The taxpayers are amending this return to correct the lines 9 and 10 of Form 6251 (Alternative Minimum Tax --Individuals). In prior years, Bryce Nemitz exercised numerous incentive stock options and reported the difference between the exercise price and the fair market value on the date of exercise as a tax preference on Form 6251 on the line labeled "Incentive stock options. Enter excess of AMT income over regular tax income". In 2001, the shares acquired by the option exercises were sold at a price below the fair market value on the date of exercise. On their original return, the taxpayers reported this difference between the amount of income previously reported on Form 6251 and the income reported for regular tax for 2001 on Form 6251, line 9 "Adjusted gain or loss. Enter difference between AMT and regular tax gain or loss". This negative adjustment was limited to the amount of capital gain reported for regular tax plus $3,000. This original reporting is consistent with the IRS instructions to Form 6251.

On this amended return, the taxpayers are reporting the negative adjustment described above on Form 6251, line 10, and are not limiting the adjustment as a capital loss for alternative minimum tax purposes. Taxpayers believe this negative adjustment creates an alternative minimum tax net operating loss that can be carried back to prior years to offset alternative minimum taxable income.

The taxpayers' basis for this change is the United States Supreme Court decision in the case of F. Donald Arrowsmith 42 AFTR 649: aff'g CA-2. The Supreme Court in Arrowsmith held for the IRS that when a taxpayer had a capital gain on an initial transaction, a subsequent loss on a related transaction had to be capital also. Arrowsmith should apply for alternative minimum tax purposes as well. In this situation, the original transaction (exercise of the incentive stock options) was ordinary income for alternative minimum tax: therefore the subsequent sale at a loss should also be treated as an ordinary loss.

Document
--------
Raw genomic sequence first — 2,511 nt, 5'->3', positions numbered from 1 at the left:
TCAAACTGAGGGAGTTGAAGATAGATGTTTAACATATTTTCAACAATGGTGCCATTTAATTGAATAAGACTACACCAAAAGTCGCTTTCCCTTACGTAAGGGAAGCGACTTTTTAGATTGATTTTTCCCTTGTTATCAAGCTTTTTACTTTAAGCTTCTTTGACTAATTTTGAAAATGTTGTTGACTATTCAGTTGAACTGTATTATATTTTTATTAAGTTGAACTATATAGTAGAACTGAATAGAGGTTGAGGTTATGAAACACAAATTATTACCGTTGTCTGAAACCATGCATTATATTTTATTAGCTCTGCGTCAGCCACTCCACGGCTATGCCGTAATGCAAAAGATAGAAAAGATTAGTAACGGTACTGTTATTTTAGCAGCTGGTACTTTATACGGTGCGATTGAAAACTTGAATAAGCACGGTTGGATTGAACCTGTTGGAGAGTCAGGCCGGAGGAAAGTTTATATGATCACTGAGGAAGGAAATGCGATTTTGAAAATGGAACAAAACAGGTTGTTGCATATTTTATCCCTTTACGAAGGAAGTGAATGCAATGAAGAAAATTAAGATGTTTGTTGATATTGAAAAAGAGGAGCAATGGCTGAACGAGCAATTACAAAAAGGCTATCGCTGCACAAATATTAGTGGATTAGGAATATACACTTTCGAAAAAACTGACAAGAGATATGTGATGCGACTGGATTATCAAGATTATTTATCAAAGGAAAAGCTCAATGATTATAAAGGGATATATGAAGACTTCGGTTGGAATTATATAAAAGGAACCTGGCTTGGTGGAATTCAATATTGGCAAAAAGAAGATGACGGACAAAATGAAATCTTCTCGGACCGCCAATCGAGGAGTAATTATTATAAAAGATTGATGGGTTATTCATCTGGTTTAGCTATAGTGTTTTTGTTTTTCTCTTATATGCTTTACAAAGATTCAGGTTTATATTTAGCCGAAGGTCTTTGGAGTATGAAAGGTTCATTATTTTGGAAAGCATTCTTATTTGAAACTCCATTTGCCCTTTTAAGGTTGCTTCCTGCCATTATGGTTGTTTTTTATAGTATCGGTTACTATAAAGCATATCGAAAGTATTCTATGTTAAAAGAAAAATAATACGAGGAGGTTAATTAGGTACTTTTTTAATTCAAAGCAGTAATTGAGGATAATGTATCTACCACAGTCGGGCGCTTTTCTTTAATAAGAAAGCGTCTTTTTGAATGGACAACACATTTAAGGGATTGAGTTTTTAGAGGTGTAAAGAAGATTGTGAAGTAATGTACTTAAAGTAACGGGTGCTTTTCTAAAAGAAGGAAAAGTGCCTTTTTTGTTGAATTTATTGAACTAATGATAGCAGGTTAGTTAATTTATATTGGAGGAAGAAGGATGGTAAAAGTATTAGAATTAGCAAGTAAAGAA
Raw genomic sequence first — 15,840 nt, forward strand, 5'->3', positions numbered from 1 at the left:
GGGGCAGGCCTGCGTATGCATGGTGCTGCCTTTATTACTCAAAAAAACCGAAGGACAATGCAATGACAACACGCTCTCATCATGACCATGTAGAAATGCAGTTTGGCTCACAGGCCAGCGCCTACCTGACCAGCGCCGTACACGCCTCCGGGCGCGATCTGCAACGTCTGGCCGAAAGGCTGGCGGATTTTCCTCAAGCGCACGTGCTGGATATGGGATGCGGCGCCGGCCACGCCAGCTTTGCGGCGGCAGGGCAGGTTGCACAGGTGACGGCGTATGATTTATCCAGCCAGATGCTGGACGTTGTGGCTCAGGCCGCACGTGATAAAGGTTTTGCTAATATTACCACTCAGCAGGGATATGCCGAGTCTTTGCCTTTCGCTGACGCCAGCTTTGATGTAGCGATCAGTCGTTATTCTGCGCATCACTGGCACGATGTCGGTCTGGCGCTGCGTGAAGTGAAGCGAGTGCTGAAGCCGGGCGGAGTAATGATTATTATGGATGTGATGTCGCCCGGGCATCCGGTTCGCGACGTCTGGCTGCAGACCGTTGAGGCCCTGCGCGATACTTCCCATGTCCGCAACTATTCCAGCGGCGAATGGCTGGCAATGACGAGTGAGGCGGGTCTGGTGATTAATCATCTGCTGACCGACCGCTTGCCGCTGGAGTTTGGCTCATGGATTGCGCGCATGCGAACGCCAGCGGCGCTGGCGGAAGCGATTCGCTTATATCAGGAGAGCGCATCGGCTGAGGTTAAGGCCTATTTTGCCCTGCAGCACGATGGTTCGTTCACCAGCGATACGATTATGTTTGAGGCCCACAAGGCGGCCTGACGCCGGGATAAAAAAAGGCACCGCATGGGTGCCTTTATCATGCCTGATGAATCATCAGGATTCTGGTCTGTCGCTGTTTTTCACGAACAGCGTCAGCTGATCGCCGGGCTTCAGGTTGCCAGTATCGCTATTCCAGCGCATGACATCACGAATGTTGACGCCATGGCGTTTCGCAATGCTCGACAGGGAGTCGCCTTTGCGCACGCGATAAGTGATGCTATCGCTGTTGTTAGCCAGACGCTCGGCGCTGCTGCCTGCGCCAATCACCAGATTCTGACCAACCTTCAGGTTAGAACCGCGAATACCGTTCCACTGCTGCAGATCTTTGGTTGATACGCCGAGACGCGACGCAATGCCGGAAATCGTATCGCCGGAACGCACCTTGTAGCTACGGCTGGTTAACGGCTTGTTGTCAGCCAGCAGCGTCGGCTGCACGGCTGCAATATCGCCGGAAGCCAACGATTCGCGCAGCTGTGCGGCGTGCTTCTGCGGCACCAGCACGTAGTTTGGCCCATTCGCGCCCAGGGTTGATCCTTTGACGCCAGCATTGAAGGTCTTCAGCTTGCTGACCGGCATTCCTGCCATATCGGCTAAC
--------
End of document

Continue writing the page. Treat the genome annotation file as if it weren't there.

Petitioners also attached a supplement to the 2001 amended return in which they stated:

ELECTION TO WAIVE THE 5 YEAR OPERATING LOSS

CARRYBACK AND SUBSTITUTE A 2 YEAR CARRYBACK PERIOD.

THE ABOVE-NAME TAXPAYER INCURRED A NET OPERATING LOSS IN THE TAXABLE YEAR ENDING DECEMBER 31, 2001, AND IS ENTITLED TO A FIVE YEAR PERIOD WITH RESPECT TO THAT LOSS UNDER CODE SECTION 172(B)(I)(H) OF THE INTERNAL REVENUE CODE.

PURSUANT TO CODE SECTION 172(J) THE TAXPAYER ELECTS TO WAIVE THE PROVISIONS WITH CODE SECTION 172(B)(1)(H) (A 5 YEAR OPERATING LOSS CARRYBACK) AND INSTEAD APPLY THE PROVISIONS OF SECTION 172(B)(1)(A)(I) (A 2 YEAR OPERATING LOSS CARRYBACK). [12] [Reproduced literally.]

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12 ═ See supra note 8.

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On February 3, 2003, respondent paid to petitioners a refund of $21,448.34 13 with respect to their taxable year 2001 (2001 refund). 14

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13 ═ The parties stipulated that on Feb. 3, 2003, respondent paid to petitioners a refund of $21,488.34 with respect to their taxable year 2001. That stipulation is clearly contrary to the facts that we have found are established by the record, and we shall disregard it. See Cal-Maine Foods, Inc. v. Commissioner , 93 T.C. 181, 195 (1989). The record establishes, and we have found, that on Feb. 3, 2003, respondent paid to petitioners a refund of $21,448.34 with respect to their taxable year 2001.